ASHER v. TERRITORY OF OKLAHOMAAnnotate this Case
ASHER v. TERRITORY OF OKLAHOMA
1898 OK 29
54 P. 445
7 Okla. 188
Supreme Court of Oklahoma
THE TERRITORY OF OKLAHOMA.
¶0 1. CRIMINAL LAW--Indictment for Rape. In an indictment charging one with having committed the crime of rape upon a girl under 14 years of age, it is not necessary, under the Statutes of Oklahoma, to allege that the crime was committed feloniously, or with a felonious intent.
2. EVIDENCE--Defendant Witness--Error. It is not error for a trial court to compel a defendant, while testifying in his own behalf, to answer as to whether he had been confined in jail at a certain place, in answer to a question asked by the county attorney, calling for such answer, for the reason that such question goes to the credibility and standing of the witness; and when a defendant takes the witness stand in his own behalf he thereby subjects himself to the same rules applicable to other witnesses.
3. NEW TRIAL--Motion for Overruled Not Error. The overruling of a motion for new trial, based upon newly-discovered evidence, is not error where the evidence introduced on the hearing of such motion showed that the newly-discovered evidence was not such as would probably change or modify the judgment and sentence of the court; nor will the fact that the prosecuting witness, a girl under 14 years of age, made an affidavit, in which she stated that the testimony given by her on the trial was false, be considered ground for a new trial, when the execution of such affidavit was induced by threats and overpersuasion, especially when she testified on the hearing of such motion for new trial that the testimony given by her on the original trial was true, and that the affidavit was false.
4. SENTENCE--Not Excessive. A sentence to serve fifteen years in the penitentiary is not excessive punishment when imposed upon one convicted of the crime of rape in the first degree.
Error from the District Court of Logan County; before Frank Dale, District Judge.
James Asher was convicted of a crime, and brings error. Affirmed.
Lawrence, Huston & Huston and C. W. Kerns, for plaintiff in error.
Harper S. Cunningham, Attorney General, and J. C. Strang, for defendant in error.
¶1 The defendant was indicted, tried, convicted, and sentenced to serve a term of fifteen years in the territorial penitentiary for the crime of rape. He now prays a reversal of the judgment and sentence of the trial court, and insists that he is entitled to a new trial on account of certain prejudicial errors which he claims were committed during the trial of his case.
¶2 The indictment, omitting the caption and indorsements, is as follows:
"The grand jurors of the Territory of Oklahoma, inquiring in and for the body of Logan county, duly impaneled and sworn, upon their oaths do present: That on the 20th day of February, 1897, at the county of Logan, in said Territory, one James Asher, then and there being, in and upon one Belle Overstreet, a female under the age of fourteen years, of previous chaste and virtuous character, did make an assault, and with her, the said Belle Overstreet, he the said James Asher then and there did have sexual intercourse, she the said Belle Overstreet not being the wife of him, the said James Asher; contrary to the form of the statute in such case made and provided, and against the peace and dignity of the Territory of Oklahoma. J. C. Strang, County Attorney."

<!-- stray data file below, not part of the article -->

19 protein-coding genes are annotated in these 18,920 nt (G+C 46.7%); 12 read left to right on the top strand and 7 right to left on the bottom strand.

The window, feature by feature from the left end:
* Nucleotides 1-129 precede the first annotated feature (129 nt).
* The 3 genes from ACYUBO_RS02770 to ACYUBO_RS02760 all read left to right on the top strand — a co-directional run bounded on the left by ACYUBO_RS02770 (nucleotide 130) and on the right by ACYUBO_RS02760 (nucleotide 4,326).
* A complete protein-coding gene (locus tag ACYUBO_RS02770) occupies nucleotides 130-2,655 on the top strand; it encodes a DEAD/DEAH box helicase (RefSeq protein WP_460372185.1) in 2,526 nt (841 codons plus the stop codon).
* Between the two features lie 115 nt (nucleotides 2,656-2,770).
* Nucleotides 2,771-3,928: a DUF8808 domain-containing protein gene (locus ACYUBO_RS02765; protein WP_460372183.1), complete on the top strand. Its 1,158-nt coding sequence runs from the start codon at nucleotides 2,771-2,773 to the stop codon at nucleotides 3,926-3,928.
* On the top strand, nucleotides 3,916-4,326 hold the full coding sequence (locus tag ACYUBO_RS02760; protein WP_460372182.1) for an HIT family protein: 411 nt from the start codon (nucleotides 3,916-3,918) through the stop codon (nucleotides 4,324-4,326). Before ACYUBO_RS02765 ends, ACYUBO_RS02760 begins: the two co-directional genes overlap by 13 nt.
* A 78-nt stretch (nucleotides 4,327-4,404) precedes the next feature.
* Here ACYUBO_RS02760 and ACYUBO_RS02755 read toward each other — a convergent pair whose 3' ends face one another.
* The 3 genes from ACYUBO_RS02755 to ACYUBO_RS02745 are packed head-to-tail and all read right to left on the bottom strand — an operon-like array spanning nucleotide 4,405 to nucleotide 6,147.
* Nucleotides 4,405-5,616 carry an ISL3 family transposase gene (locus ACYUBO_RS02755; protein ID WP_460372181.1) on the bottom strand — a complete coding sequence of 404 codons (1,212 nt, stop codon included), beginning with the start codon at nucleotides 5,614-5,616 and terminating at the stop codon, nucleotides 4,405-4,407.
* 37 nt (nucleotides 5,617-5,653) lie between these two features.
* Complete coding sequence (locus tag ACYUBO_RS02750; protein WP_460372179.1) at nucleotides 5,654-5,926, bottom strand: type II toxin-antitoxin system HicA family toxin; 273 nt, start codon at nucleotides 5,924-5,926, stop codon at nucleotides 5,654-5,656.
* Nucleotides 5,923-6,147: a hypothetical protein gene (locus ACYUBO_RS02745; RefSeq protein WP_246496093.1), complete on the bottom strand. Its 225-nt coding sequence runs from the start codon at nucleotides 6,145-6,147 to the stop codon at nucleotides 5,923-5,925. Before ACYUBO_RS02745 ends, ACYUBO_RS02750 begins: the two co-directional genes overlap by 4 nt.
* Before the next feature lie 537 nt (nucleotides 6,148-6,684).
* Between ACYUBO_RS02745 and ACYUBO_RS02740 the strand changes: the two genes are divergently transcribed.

¶3 To this indictment the defendant demurred on the following grounds: "First, said indictment does not substantially conform to the requirements of the act entitled, 'Procedure Criminal'; second, that more than one offense is charged in said indictment; third, the facts stated in said indictment do not constitute a public offense; fourth, said indictment purports to be an indictment for rape, but the particulars and circumstances of the offense as set forth in the indictment are not sufficient to constitute the crime charged, viz. for rape." The demurrer was overruled, to which ruling defendant excepted. Other objections were made and motions filed which go to the sufficiency of the indictment, but they present no objections other than those raised in the demurrer, therefor we will consider the defendant's objections as raised by it.
¶4 Sections 5068 and 5069 of the 1893 Statutes of Oklahoma, (Procedure Criminal,) provides: Section 5068. "The indictment must contain: First, the title of the action, specifying the name of the court to which the indictment is presented, and the name of the parties. Second: A statement of the acts constituting the offense, in ordinary and concise language, and in such manner as to enable a person of common understanding to know what is intended." Section 5069. "The indictment must be direct and certain as it regards: First, the particular circumstances of the offense charged, when they are necessary to constitute a complete offense."
¶5 The statute under which defendant was indicted is article 2 of "Crimes and Punishments" of the 1895 Session Laws of Oklahoma, and is in the following language:
"SECTION 1. Rape in an act of sexual intercourse accomplished with a female, not the wife of the perpetrator, under either of the following circumstances: First, where the female is under the age of sixteen years, of previous chaste and virtuous character * *
"SEC. 2. Rape committed upon a female under the age of fourteen years * * is rape in the first degree."